Broadway impresario Gerald Schoenfeld, one of the most influential figures in the theater world, has died.
Shubert is the largest theater-owning enterprise in the United States, owning and operating more than a dozen Broadway theaters in addition to venues in Boston, Washington and Philadelphia.
Schoenfeld took over the organization at a time when New York’s theater district was known as much for its sex trade as its stage productions. Along with partner Bernard Jacobs, who died in 1996, Schoenfeld is credited with saving not only Shubert but all of Broadway theater.
“Just about everything that happened in their theaters, and thus throughout Broadway, was influenced by the taste and judgment of the two men, who from their plush, baronial offices side by side in Shubert Alley, above the Shubert Theater and behind a buzzer-activated locked door, created their own distinctive means of sharing power,” The New York Times wrote in its obituary.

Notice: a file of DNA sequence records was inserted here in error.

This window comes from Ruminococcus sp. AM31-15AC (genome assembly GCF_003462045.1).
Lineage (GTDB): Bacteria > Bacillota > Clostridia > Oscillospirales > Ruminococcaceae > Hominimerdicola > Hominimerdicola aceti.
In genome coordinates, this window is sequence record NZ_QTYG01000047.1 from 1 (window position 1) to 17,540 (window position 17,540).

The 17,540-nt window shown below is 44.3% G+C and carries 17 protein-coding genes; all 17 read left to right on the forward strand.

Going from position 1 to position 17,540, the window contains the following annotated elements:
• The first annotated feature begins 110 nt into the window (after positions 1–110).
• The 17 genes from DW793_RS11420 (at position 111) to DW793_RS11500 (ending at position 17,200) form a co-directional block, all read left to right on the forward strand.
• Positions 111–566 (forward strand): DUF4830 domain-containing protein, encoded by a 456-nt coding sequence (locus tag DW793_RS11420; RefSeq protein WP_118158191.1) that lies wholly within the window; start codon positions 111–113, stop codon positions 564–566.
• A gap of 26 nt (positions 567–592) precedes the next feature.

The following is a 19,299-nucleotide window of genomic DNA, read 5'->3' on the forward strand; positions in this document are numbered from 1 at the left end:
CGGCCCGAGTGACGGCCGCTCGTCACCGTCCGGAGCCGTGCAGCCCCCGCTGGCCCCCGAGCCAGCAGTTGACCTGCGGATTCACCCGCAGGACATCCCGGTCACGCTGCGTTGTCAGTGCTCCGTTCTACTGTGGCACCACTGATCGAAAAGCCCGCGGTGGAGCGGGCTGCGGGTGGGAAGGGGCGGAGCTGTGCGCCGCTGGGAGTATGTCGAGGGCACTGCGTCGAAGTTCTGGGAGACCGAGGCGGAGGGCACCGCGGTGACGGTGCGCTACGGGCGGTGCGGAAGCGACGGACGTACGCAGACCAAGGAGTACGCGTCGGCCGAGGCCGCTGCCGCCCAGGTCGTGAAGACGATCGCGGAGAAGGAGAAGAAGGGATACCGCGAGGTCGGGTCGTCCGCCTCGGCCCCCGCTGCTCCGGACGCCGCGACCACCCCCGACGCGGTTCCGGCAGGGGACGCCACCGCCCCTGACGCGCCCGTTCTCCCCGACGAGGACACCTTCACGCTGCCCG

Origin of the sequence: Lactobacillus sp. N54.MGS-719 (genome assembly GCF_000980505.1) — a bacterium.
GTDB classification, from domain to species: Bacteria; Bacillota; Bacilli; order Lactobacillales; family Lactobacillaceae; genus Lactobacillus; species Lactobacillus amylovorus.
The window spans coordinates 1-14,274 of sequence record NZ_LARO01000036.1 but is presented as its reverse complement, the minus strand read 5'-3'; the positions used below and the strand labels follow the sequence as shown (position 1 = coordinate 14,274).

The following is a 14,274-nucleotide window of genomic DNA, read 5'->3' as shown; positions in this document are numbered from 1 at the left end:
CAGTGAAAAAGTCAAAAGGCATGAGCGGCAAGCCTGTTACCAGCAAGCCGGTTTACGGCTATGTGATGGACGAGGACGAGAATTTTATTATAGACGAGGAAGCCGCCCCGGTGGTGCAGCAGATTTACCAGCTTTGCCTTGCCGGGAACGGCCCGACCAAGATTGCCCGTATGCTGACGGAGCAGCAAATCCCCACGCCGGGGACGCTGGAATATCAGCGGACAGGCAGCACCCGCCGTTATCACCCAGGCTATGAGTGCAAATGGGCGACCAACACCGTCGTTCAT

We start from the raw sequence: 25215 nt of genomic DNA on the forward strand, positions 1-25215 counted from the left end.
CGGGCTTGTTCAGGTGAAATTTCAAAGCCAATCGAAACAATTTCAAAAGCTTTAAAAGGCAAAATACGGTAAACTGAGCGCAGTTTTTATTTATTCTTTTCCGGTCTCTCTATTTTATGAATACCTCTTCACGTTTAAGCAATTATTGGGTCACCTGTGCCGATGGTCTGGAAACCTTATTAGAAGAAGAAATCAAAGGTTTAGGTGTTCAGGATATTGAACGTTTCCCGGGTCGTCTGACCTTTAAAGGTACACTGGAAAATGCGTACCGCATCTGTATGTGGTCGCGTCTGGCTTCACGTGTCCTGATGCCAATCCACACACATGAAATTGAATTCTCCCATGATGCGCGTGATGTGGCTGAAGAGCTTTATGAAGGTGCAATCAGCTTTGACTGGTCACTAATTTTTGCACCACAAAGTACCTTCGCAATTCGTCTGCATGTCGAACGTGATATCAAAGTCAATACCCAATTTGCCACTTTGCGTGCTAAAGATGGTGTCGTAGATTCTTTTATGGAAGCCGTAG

In 2005, Schoenfeld was one of five city leaders honored by the New York City comptroller at its annual Jewish Heritage celebration.
The Archive of the Jewish Telegraphic Agency includes articles published from 1923 to 2008. Archive stories reflect the journalistic standards and practices of the time they were published.